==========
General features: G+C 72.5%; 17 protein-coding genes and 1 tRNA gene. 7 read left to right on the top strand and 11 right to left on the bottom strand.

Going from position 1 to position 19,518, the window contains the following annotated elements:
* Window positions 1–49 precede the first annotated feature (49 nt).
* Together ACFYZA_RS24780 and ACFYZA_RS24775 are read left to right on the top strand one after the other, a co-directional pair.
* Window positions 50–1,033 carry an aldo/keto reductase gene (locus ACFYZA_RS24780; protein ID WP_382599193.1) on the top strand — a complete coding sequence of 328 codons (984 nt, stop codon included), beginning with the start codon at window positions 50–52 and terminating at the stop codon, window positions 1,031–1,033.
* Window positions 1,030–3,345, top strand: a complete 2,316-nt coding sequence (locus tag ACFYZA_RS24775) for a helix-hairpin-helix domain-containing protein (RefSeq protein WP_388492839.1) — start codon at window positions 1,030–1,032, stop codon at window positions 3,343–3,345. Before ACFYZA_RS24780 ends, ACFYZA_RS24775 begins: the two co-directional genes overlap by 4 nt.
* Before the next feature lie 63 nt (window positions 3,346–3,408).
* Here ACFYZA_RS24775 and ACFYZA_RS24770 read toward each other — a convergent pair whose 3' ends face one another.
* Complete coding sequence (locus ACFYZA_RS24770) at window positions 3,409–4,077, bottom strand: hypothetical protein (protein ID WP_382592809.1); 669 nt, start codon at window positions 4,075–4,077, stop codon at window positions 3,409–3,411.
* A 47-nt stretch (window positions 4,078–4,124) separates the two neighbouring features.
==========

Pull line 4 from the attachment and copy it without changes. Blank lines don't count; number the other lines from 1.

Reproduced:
* Together ACFYZA_RS24780 and ACFYZA_RS24775 are read left to right on the top strand one after the other, a co-directional pair.